Turkey slams Denmark for freeing Istanbul nightclub attack suspect

Turkey slams Denmark for freeing Istanbul nightclub attack suspect

Turkey slams Denmark for freeing Istanbul nightclub attack suspect

Turkey on Oct. 11 criticized Denmark’s decision to reject the extradition of an alleged collaborator in the Istanbul New Year’s nightclub attack and instead release him without charges.

“Denmark’s decision to reject Turkey’s request on the basis of unfounded claims regarding the extradition of this individual - who is suspected of being directly related to the terror attack where 39 people from various nationalities were killed - is a blow to international efforts in the fight against terrorism,” said a Turkish Foreign Ministry statement late on Oct. 11.

On Oct. 10, Danish police said in a statement that Ibrahimjon Asparov, 42, was released after being held since July.

The statement said the Uzbek-origin suspect had been held due to an extradition request by Turkey, but the request was turned down and he faced no charges in Denmark.

The foreign ministry said the decision to reject Turkey’s extradition request and release Asparov was a “violation of U.N. decisions related to countering Daesh,” referring to the Islamic State of Iraq and the Levant (ISIL).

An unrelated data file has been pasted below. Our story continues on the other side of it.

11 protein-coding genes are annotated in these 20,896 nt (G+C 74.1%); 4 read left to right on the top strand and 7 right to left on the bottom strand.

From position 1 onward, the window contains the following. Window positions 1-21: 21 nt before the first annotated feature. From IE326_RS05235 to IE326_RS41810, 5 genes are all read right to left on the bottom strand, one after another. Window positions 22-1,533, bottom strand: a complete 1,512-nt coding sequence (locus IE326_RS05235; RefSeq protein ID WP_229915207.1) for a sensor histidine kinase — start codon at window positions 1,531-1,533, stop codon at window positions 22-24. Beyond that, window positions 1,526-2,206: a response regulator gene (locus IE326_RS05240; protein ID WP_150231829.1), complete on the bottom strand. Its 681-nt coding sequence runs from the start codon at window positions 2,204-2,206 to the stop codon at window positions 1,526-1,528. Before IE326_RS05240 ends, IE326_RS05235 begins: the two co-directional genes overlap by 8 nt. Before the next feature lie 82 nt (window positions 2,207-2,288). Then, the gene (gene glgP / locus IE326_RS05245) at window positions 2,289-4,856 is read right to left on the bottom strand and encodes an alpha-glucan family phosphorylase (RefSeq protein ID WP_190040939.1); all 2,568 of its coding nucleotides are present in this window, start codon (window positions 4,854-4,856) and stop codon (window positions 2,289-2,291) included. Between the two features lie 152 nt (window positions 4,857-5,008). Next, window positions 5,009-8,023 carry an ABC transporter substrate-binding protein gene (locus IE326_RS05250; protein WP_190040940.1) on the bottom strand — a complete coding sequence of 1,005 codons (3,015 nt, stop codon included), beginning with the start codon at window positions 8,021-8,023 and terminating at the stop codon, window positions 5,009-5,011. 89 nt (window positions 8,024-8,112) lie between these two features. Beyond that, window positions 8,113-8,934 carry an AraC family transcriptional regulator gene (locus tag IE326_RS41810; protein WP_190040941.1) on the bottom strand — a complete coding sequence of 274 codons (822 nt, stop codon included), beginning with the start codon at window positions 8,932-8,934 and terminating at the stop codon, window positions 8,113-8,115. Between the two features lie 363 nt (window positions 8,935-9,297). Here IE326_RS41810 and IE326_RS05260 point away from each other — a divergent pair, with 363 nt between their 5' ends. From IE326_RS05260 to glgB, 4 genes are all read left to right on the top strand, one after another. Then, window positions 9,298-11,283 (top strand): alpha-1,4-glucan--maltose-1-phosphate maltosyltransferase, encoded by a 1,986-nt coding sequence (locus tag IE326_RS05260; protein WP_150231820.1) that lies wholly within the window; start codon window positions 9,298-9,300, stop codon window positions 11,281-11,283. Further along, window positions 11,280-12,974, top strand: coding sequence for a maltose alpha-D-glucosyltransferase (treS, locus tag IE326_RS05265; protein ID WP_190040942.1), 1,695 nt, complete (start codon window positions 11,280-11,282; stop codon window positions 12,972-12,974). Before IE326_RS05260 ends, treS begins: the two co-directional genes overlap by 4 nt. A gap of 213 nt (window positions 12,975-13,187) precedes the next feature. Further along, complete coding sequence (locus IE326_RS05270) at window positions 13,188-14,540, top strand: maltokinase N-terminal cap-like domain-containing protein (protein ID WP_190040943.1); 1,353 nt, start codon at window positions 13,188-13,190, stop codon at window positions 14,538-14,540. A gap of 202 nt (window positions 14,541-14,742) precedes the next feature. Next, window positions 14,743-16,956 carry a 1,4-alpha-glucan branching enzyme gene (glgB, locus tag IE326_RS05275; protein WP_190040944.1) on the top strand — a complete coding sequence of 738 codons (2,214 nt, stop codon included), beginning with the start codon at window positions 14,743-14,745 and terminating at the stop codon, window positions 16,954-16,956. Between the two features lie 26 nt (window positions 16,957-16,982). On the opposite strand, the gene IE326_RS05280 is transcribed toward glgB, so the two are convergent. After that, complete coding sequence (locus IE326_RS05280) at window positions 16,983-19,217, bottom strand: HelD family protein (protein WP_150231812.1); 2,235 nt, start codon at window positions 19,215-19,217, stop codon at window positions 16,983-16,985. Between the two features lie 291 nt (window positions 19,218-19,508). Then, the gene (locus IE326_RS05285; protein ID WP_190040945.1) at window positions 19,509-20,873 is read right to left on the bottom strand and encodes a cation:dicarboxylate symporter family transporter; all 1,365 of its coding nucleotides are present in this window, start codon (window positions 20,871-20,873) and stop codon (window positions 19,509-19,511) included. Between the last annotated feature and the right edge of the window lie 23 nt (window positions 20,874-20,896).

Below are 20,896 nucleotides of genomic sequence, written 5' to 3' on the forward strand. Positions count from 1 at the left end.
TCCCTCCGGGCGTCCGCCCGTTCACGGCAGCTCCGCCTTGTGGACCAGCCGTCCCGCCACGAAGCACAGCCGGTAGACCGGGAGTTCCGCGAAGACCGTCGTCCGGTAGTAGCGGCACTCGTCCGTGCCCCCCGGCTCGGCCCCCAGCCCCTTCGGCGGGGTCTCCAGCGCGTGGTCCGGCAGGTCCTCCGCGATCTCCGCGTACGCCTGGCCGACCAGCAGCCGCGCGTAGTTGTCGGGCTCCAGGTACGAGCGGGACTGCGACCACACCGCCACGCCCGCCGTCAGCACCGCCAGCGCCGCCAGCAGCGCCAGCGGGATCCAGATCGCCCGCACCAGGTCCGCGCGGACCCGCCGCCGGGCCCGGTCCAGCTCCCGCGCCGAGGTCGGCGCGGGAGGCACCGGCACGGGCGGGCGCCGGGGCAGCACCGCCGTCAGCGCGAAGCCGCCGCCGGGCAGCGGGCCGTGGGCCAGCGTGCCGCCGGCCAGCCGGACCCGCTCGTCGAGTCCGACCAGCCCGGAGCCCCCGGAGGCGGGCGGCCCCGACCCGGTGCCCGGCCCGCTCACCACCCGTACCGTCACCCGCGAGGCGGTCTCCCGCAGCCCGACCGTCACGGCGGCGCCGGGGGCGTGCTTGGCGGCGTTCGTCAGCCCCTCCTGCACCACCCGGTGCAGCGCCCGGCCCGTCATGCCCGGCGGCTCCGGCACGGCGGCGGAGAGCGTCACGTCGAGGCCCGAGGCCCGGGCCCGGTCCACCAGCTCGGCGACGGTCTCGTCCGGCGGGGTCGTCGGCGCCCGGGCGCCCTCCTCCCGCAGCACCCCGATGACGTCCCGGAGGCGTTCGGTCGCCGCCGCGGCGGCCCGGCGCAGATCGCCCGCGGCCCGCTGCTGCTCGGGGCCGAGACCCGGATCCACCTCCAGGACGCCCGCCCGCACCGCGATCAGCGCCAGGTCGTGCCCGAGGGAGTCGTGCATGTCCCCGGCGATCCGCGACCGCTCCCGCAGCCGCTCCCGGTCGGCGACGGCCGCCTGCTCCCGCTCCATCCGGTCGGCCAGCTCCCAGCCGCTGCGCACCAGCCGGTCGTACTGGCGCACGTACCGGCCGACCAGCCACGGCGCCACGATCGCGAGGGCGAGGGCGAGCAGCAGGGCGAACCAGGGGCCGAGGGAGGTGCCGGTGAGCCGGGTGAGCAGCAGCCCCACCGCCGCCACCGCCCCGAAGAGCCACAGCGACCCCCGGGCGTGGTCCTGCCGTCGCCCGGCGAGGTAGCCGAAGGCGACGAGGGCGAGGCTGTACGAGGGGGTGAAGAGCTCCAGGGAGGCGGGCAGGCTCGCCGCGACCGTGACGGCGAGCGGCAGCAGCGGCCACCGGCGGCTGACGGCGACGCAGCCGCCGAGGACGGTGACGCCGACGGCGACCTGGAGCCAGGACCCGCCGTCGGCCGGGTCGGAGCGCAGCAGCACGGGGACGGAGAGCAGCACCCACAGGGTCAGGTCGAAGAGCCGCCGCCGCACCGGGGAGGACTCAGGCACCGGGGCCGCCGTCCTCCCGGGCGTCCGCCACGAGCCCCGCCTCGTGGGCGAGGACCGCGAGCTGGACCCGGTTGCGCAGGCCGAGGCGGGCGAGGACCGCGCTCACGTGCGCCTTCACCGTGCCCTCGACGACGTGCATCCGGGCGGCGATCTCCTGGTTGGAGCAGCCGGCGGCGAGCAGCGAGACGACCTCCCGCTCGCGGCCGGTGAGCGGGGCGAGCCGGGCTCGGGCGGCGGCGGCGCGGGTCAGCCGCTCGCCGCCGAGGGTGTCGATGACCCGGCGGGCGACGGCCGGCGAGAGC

“In the context of measures against foreign terrorist fighters and in accordance with relevant U.N. Security Council resolutions, the Republic of Turkey has so far deported 5,217 foreigners who were suspected of being related to the conflict zones. As the result of ongoing operations, 8,447 Daesh, Nusra and al-Qaeda affiliated individuals, including 3,831 foreigners, have been detained and 2,946 Daesh, Nusra and al-Qaeda affiliated individuals are under arrest. As such, all parties should act with the same determination,” the statement added.

At Turkey’s request, Asparov was detained on June 29 in southeastern Jutland with the help of Danish intelligence. He was later released but was again taken into custody on July 20.

Asparov is accused of supplying weapons and ammunition to Abdulgadir Masharipov, the main suspect in the Reina nightclub attack.

At least 39 people, including a police officer, were killed when a gunman opened fire on partygoers at the nightclub in Istanbul’s Ortaköy district in the early hours of Jan. 1 this year.

On Jan. 16, Masharipov was captured by police in Istanbul’s Esenyurt district. Four other suspects, including a man of Kyrgyz origin and three women, were also detained.